Forsythe’s plate discipline numbers since his mini-breakout with the Rays in 2015 show that he is good at making contact both in (Z-Contact%) and out (O-Contact%) of the zone, though one may be able to argue he's almost too selective.

Split O-Swing% Z-Swing% Swing% O-Contact% Z-Contact% Contact%
Forsythe in 2015 24.2% 57.7% 40.4% 70.7% 89.1% 83.4%
2015 League Average 30.6% 66.9% 46.9% 64.9% 86.7% 78.8%
Forsythe in 2016 22.1% 58.7% 39.6% 64.7% 85.4% 79.4%
2016 league Average 30.3% 66.7% 46.5% 63.9% 86.3% 78.2%

Forsythe's ability to lay off of non-strikes is downright stingy, but the well below average zone swing percentage (Z-Swing%) does suggest that perhaps Forsythe is too selective at times. After all, a player like Joey Votto, in many ways the prototypical selective power hitter, routinely tallies an above average zone swing rate -- he recognizes and pounces on the pitches that are worth hitting.

But perhaps Forsythe is making strides in this area after all. The fact that in 2016 Forsythe showed a slight dip in overall contact percentage yet a career high in both hard-contact rate (36%) and home run to fly ball rate (14.7%) could suggest one of two things -- he got lucky on fly balls in 2016, or he’s on the verge of some sort of approach breakthrough.

Forsythe’s isolated slugging splits seem to suggest the latter.

Season Pull ISO Center ISO Oppo ISO
2014 .218 .075 .111
2015 .339 .115 .125
2016 .278 .127 .318

Look at the tremendous spike in opposite field power. Indeed, Forsythe hit 8 of his 20 homers to the opposite field last year, which could indicate that he’s expanding his range at the plate.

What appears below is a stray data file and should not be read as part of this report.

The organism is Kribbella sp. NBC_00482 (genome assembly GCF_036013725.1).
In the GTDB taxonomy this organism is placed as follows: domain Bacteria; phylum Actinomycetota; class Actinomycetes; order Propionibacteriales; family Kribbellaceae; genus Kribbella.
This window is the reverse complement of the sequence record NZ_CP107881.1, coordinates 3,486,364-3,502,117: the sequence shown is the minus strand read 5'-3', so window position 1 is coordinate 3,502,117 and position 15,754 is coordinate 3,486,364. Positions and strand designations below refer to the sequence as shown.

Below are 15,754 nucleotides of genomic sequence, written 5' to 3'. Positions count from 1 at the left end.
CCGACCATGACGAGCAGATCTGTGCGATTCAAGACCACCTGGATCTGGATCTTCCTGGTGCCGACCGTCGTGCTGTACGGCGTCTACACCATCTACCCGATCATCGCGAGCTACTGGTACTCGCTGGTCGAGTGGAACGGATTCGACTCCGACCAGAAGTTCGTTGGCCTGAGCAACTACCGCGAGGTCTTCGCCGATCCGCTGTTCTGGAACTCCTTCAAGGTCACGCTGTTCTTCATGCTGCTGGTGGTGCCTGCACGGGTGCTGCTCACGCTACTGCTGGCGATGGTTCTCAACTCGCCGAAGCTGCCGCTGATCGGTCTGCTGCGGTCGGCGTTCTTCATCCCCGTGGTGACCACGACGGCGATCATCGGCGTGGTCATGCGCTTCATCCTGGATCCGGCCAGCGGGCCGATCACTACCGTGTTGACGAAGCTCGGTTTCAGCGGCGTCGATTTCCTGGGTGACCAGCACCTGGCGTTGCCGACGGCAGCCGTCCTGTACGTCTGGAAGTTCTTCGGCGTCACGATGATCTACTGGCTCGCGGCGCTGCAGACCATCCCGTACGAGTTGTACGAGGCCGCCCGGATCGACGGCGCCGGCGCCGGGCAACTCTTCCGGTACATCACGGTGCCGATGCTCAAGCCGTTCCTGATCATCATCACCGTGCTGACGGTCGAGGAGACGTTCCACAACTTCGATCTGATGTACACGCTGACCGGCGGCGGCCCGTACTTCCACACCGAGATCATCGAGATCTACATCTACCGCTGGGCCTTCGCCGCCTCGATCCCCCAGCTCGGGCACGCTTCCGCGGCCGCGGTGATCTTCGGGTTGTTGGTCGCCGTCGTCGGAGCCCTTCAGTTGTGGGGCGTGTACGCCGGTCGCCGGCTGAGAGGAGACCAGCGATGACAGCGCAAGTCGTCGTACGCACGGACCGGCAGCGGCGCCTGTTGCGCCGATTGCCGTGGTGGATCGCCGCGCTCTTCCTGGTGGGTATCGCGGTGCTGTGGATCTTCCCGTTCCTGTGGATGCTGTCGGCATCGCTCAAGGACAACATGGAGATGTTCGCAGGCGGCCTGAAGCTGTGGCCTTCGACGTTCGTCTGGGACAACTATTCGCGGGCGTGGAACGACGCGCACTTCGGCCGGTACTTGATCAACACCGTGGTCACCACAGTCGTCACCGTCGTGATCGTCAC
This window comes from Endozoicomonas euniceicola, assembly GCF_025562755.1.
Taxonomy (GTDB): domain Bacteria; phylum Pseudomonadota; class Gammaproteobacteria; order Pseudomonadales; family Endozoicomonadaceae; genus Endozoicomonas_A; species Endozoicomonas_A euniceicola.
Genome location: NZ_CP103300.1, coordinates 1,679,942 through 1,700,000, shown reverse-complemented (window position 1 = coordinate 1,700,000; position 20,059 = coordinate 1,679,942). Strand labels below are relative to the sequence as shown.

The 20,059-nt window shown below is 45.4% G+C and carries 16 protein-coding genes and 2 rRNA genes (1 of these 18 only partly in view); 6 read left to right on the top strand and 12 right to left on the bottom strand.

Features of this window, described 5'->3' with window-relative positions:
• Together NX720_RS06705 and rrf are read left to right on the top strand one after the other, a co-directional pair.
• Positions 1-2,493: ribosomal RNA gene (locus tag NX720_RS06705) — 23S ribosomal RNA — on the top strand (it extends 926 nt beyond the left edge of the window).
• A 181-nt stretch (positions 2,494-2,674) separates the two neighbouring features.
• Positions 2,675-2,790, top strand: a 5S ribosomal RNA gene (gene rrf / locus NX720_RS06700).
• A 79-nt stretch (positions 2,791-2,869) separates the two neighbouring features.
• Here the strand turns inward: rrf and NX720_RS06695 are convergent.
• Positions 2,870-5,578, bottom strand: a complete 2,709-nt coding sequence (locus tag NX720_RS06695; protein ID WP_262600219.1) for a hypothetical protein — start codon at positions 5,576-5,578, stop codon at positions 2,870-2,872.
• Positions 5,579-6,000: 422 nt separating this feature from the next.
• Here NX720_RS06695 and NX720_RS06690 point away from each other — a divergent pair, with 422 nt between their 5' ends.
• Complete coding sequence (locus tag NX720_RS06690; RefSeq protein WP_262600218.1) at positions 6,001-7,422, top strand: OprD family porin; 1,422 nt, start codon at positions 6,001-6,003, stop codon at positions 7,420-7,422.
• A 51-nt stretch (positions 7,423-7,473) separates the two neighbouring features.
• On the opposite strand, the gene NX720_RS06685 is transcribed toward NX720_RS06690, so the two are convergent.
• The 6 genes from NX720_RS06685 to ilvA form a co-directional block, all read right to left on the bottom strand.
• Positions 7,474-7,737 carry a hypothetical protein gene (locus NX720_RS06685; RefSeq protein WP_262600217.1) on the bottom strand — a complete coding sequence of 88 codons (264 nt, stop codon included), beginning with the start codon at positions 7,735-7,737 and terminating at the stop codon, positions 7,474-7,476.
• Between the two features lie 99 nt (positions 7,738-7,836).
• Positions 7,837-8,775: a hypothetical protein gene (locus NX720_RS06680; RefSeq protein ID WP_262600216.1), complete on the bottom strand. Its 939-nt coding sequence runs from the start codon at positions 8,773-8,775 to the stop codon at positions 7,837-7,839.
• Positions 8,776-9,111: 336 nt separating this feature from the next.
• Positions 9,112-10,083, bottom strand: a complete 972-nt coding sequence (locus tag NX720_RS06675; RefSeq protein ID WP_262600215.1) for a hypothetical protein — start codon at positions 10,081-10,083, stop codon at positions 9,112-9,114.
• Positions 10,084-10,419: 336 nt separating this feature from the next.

A continuation of this trend in 2017 (along with some growth, however marginal, in Forsythe’s in zone swing rates) would go a long way toward indicating that he is developing his approach in a manner that will be beneficial for his fantasy production.

Value In Context

There are a lot of variables in play for Forsythe in 2017, some of which are outside of his control, but if he falls low enough in drafts, he could prove to be a nice low-cost fantasy asset.

But that “if” is not a given -- Forsythe’s rank in the FantasyPros expert consensus has risen nearly 60 spots since his move to Los Angeles.

Indeed, Forsythe is trending dangerously close to no longer being a low-cost, high-yield flier. There’s plenty of promising fantasy value in the range he’s currently being ranked, alongside players like Ender Inciarte, Devon Travis, Keon Broxton and Curtis Granderson.

Let's look at how Forsythe's Steamer projections compare to those players.

Avg Rank Homers Runs RBI's Steals Average OBP
Ender Inciarte Steamer
200.8 7 72 47 19 .279 .332
Devon Travis Steamer 203.7 13 67 54 7 .274 .319
Keon Broxton Steamer 206.5 15 60 50 29 .222 .305
Logan Forsythe Steamer 210.6 18 76 60 9 .258 .329
Curtis Granderson Steamer
214.7 22 73 62 6 .236 .335

There's some nice potential for steals production from Inciarte and Broxton, and the prospect of power upside with Granderson always looms. Still, it’s clear enough that, given his potential to out pace the Steamer average projections here, as well as his ample ceiling in runs scored, Forsythe seems like the best overall value in the group.

But if the helium on Forsythe and the Dodgers’ lineup continues to mount and Forsythe begins creeping into the mid-teen rounds on draft day, sensible owners might want to look elsewhere. At his current cost, though, he's still a good deal.